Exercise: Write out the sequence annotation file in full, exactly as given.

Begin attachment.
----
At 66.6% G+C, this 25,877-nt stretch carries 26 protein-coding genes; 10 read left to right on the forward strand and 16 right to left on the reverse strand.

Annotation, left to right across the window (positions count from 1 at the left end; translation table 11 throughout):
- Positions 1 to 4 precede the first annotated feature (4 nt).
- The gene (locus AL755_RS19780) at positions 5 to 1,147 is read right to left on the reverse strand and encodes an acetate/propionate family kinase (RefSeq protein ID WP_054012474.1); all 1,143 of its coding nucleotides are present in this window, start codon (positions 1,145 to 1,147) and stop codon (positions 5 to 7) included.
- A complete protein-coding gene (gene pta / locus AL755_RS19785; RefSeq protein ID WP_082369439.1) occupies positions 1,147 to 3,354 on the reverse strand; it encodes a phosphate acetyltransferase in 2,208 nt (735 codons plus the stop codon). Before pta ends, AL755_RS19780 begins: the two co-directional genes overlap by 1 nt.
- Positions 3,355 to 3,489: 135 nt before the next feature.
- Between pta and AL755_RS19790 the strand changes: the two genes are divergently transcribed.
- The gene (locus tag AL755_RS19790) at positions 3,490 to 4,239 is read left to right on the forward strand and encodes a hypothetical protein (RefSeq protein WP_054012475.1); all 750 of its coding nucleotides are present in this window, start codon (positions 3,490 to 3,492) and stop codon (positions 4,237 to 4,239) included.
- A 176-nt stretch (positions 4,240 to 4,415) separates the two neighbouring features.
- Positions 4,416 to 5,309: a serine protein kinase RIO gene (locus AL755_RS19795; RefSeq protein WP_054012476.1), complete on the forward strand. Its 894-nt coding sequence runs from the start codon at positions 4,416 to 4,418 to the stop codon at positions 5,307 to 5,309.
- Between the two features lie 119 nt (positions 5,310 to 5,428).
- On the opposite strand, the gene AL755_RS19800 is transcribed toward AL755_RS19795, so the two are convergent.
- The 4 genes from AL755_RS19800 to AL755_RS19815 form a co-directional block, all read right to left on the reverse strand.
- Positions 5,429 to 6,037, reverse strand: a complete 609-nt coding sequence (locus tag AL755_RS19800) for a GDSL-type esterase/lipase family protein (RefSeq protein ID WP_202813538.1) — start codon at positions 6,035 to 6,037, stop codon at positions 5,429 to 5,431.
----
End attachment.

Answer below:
At 66.6% G+C, this 25,877-nt stretch carries 26 protein-coding genes; 10 read left to right on the forward strand and 16 right to left on the reverse strand.

Annotation, left to right across the window (positions count from 1 at the left end; translation table 11 throughout):
- Positions 1 to 4 precede the first annotated feature (4 nt).
- The gene (locus AL755_RS19780) at positions 5 to 1,147 is read right to left on the reverse strand and encodes an acetate/propionate family kinase (RefSeq protein ID WP_054012474.1); all 1,143 of its coding nucleotides are present in this window, start codon (positions 1,145 to 1,147) and stop codon (positions 5 to 7) included.
- A complete protein-coding gene (gene pta / locus AL755_RS19785; RefSeq protein ID WP_082369439.1) occupies positions 1,147 to 3,354 on the reverse strand; it encodes a phosphate acetyltransferase in 2,208 nt (735 codons plus the stop codon). Before pta ends, AL755_RS19780 begins: the two co-directional genes overlap by 1 nt.
- Positions 3,355 to 3,489: 135 nt before the next feature.
- Between pta and AL755_RS19790 the strand changes: the two genes are divergently transcribed.
- The gene (locus tag AL755_RS19790) at positions 3,490 to 4,239 is read left to right on the forward strand and encodes a hypothetical protein (RefSeq protein WP_054012475.1); all 750 of its coding nucleotides are present in this window, start codon (positions 3,490 to 3,492) and stop codon (positions 4,237 to 4,239) included.
- A 176-nt stretch (positions 4,240 to 4,415) separates the two neighbouring features.
- Positions 4,416 to 5,309: a serine protein kinase RIO gene (locus AL755_RS19795; RefSeq protein WP_054012476.1), complete on the forward strand. Its 894-nt coding sequence runs from the start codon at positions 4,416 to 4,418 to the stop codon at positions 5,307 to 5,309.
- Between the two features lie 119 nt (positions 5,310 to 5,428).
- On the opposite strand, the gene AL755_RS19800 is transcribed toward AL755_RS19795, so the two are convergent.
- The 4 genes from AL755_RS19800 to AL755_RS19815 form a co-directional block, all read right to left on the reverse strand.
- Positions 5,429 to 6,037, reverse strand: a complete 609-nt coding sequence (locus tag AL755_RS19800) for a GDSL-type esterase/lipase family protein (RefSeq protein ID WP_202813538.1) — start codon at positions 6,035 to 6,037, stop codon at positions 5,429 to 5,431.